NASA Planet-Hunting TESS Chronicles Comet Outburst; Might Finally Crack The Code

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NASA has been exploring other planets in a search for alien life. However, NASA's Transiting Exoplanet Survey Satellite (TESS) has now captured a comet emitting ice, dust, and gas. We know that comet outbursts are natural, but they're difficult to stop. Moreover, scientists never fully understood the reason behind these outbursts. Well, this might have changed.

NASA Planet-Hunting TESS Chronicles Comet Outburst

 

NASA TESS Captures Comet Outburst

The NASA TESS spacecraft searches for planets frequently orbiting their stars and sends back photos regularly of the sky and keeps shifting to search for other planets. The images from TESS are planets that appear as brief, repetitive dips in a star's light. But TESS helps study various space phenomena that occur briefly and are hard to study.

The new visual from NASA helps understand a few things about comet discharges. Now we know it shines brighter during such a phenomenon. NASA's TESS observed an outburst on the Comet 46P/Wirtanen that flew by Earth a year ago. Scientists believe the comet's discharge could have created a crater that's almost 20m wide on its icy surface.

The Wirtanen comet "was a high priority for us because of its close approach in late 2018, so we decided to use its appearance in the TESS images as a test case to see what we could get out of it," said Tony Farnham, an astronomer at the University of Maryland and lead author of the study in a statement. The comet visual was indeed a surprise for the entire team.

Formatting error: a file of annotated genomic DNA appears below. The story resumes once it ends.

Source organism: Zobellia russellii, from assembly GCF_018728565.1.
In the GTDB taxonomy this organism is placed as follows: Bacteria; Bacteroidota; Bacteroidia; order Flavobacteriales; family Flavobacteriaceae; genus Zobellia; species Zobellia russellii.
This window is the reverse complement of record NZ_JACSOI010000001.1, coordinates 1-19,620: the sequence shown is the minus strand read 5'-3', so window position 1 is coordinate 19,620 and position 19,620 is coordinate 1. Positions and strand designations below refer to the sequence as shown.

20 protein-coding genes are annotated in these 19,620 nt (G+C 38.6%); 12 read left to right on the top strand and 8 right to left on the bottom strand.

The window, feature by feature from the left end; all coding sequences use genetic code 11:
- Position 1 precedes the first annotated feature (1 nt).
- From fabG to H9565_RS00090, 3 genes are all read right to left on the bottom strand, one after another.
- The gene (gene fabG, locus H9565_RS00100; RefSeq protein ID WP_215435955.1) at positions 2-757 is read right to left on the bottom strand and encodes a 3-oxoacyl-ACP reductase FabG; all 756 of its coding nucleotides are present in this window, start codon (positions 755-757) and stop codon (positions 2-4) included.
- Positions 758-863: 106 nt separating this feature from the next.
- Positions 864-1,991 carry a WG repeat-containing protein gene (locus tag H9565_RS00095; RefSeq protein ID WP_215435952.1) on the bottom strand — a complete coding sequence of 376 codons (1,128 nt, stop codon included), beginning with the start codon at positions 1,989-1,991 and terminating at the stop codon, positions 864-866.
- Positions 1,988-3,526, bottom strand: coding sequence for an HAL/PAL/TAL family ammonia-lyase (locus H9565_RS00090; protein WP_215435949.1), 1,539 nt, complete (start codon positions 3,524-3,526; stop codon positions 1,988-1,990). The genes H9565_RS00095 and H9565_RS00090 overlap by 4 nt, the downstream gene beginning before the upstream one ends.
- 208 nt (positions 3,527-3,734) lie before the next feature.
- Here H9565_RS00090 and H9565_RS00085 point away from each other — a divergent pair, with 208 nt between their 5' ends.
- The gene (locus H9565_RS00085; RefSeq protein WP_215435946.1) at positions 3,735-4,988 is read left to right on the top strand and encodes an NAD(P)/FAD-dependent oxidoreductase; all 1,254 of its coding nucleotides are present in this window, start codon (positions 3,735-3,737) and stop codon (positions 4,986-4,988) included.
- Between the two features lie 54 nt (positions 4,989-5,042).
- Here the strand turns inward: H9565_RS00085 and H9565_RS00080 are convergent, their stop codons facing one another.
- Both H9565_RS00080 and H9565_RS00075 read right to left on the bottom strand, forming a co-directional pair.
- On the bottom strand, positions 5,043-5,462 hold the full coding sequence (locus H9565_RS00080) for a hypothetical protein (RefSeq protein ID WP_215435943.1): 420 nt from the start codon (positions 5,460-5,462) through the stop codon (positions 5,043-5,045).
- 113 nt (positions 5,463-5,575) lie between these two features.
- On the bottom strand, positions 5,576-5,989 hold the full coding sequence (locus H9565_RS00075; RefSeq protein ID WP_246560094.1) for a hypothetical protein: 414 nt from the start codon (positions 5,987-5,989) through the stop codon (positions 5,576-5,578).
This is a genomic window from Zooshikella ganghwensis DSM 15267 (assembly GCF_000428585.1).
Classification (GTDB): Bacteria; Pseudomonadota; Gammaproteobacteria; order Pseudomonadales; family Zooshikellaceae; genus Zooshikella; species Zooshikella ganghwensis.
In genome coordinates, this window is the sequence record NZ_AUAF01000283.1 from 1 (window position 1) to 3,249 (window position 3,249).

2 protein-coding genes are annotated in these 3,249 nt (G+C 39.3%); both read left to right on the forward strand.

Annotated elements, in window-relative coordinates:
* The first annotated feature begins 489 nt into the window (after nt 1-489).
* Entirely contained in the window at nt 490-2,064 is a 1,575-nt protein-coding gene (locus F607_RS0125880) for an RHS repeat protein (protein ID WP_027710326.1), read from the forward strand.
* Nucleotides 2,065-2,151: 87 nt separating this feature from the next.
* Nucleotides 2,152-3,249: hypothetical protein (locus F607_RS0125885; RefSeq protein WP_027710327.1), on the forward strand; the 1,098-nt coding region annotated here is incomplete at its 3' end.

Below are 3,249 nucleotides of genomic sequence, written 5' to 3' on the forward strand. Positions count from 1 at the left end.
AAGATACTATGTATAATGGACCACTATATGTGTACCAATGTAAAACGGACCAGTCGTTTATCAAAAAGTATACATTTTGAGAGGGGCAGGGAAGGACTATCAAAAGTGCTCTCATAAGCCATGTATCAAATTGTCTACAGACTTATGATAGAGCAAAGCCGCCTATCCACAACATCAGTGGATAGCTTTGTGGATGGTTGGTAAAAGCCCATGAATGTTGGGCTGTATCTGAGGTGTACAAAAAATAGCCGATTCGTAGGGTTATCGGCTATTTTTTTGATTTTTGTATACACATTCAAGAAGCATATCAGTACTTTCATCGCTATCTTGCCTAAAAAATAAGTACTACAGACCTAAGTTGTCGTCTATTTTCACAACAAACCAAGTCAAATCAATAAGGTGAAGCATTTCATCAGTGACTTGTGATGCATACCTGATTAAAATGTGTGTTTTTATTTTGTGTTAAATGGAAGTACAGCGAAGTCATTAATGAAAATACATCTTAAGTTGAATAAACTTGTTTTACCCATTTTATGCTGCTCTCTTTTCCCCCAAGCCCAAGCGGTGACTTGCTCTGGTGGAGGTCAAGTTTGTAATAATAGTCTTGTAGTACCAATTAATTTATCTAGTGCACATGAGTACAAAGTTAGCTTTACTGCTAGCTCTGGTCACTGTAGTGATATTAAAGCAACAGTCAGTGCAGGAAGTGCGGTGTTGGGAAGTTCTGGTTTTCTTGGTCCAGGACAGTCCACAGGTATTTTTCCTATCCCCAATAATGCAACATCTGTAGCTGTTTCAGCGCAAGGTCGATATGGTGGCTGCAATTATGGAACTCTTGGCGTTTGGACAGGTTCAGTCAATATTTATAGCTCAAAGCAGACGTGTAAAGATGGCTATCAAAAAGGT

NASA TESS Aids Comet Observation

Farnham and his team could calculate when TESS would catch sight of the comet. However, they didn't know they were going in for a surprise cosmic show. Farnham further notes that predicting such comet outbursts is nearly impossible. "But even if we somehow had the opportunity to schedule these observations, we couldn't have done any better in terms of timing. The outburst happened mere days after the observations started," he said.

 

The observation has given the team the entire lifecycle of the comet outburst. This could be the guide for the most detailed observation of a comet outburst. NASA TESS has given the team a new image every half an hour for 20 days straight. The data will help scientists and researchers study and identify the different phases of the event for the first time.

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